Again, we are faced with the knowledge that people of color have been and continue to be oppressed by those in power. We refuse to look the other way and remain steadfast in our commitment to access and equity for all. On behalf of the entire BCC community, we will continue to strive to be better, to listen more, and to grow to be a part of the solution. We stand with those in the black community and all of those hurting by what happened in Minnesota, and by what happens every day in our nation.
As our country grapples with centuries of inequity and policies that reinforced opportunities for some and not for others, we each must take responsibility to stand up for those who have been oppressed and whose voices are too easily dismissed.
Now is the time to come together for respectful discourse and allow the collective power of education to create and support an equitable and accessible future.
- President Ellen Kennedy, Berkshire Community College
White privilege is the societal advantage that is enjoyed by white people to social mobility, entitlement, political access/representation, and economic benefits based on their being white. A white person benefiting from these privileges is not necessarily racist or prejudice, but rather derives privilege from just being white. Even if white people are oppressed by class, ethnic or religious bias, gender or orientation, white privilege is still a benefit they share over those of non-white people.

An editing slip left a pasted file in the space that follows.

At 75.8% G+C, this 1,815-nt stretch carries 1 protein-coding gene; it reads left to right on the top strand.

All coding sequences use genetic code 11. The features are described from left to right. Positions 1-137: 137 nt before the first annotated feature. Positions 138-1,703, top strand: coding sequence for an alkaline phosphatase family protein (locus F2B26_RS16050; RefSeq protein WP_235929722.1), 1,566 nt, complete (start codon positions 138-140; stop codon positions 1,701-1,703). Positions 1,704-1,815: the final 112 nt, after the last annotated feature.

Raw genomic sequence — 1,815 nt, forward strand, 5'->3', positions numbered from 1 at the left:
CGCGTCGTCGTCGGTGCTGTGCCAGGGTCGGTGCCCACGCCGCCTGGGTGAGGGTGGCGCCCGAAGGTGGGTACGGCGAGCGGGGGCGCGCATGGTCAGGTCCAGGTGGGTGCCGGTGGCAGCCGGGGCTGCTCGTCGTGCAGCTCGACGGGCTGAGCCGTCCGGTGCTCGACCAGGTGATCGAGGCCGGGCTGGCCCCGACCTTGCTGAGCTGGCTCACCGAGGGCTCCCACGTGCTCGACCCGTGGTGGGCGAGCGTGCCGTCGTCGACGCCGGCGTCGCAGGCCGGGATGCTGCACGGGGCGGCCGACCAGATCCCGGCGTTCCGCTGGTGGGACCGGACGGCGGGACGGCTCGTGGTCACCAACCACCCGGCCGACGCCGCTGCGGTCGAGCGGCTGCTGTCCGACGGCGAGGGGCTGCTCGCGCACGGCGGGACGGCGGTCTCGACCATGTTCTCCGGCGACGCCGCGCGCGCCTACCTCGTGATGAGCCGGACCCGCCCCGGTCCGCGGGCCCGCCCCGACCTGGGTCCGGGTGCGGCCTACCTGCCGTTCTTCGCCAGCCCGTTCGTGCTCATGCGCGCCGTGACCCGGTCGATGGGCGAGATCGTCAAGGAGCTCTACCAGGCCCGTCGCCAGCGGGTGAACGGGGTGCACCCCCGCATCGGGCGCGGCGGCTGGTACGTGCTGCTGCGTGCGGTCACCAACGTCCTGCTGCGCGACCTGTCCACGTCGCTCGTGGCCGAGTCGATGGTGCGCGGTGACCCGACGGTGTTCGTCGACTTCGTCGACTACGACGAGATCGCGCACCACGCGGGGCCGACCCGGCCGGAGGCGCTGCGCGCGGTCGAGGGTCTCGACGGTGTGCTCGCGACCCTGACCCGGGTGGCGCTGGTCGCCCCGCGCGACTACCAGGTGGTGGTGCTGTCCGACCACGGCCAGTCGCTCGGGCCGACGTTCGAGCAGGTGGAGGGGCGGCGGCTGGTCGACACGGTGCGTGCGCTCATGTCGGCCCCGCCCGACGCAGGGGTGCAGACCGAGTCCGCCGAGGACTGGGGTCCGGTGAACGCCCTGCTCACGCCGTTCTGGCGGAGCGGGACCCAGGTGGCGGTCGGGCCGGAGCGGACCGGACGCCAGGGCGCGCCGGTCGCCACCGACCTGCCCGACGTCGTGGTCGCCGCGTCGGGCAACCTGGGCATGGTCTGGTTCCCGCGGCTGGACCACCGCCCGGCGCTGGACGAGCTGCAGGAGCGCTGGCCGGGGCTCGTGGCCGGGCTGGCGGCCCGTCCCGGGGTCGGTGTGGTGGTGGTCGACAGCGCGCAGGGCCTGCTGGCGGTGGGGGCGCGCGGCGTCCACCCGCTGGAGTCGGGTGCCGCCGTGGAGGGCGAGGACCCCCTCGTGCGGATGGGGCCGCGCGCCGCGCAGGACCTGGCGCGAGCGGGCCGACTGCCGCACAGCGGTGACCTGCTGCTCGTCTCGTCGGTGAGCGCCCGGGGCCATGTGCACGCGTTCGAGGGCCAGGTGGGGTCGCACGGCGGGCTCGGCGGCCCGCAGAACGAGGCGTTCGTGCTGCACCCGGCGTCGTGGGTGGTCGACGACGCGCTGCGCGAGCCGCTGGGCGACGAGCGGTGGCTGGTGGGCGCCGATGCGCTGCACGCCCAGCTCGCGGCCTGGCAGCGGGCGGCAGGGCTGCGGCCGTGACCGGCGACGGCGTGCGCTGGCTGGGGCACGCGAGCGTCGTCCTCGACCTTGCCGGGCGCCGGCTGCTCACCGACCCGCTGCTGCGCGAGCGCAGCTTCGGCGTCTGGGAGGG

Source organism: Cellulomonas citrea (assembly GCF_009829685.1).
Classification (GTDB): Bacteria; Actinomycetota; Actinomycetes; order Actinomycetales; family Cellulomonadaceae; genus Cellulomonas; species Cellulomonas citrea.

Reverse Racism is a term used by white people to deny white privilege. It is often used in reference to policies such as affirmative action.
"Developed by sociologist Joe Feagin, systemic racism is a popular way of explaining, within the social sciences and humanities, the significance of race and racism both historically and in today's world. Feagin defines systemic racism in the introduction to the book: Systemic racism includes the complex array of antiblack practices, the unjustly gained political-economic power of whites, the continuing economic and other resource inequalities along racial lines, and the white racist ideologies and attitudes created to maintain and rationalize white privilege and power. Systemic here means that the core racist realities are manifested in each of society’s major parts [...] each major part of U.S. society--the economy, politics, education, religion, the family--reflects the fundamental reality of systemic racism." Definition of Systemic Racism in Sociology: Beyond Prejudice and Micro-Agression, Nicki, Lisa Coll, Thought & Company, 7/3/2019. https://www.thoughtco.com/systemic-racism-3026565 Accessed, 6/7/2020
Note: This LibGuide has been expanded. Check the tabs above for other subtopics including Institutional Resources, Microaggressions, Implicit Bias, Civil Rights and Native American Rights Histories, Social Media, and BET News and Native American News RSS feeds.
For information providing resources on inclusion, and how to combat bias against our LGBTQ, and racial/ethnic communities see the sister site to this one: Inclusion and Combating Bias and Prejudice (https://berkshirecc.libguides.com/inclusion)
Site created and maintained by K. Carreras-Hubbard
Last Update, 6.30.2020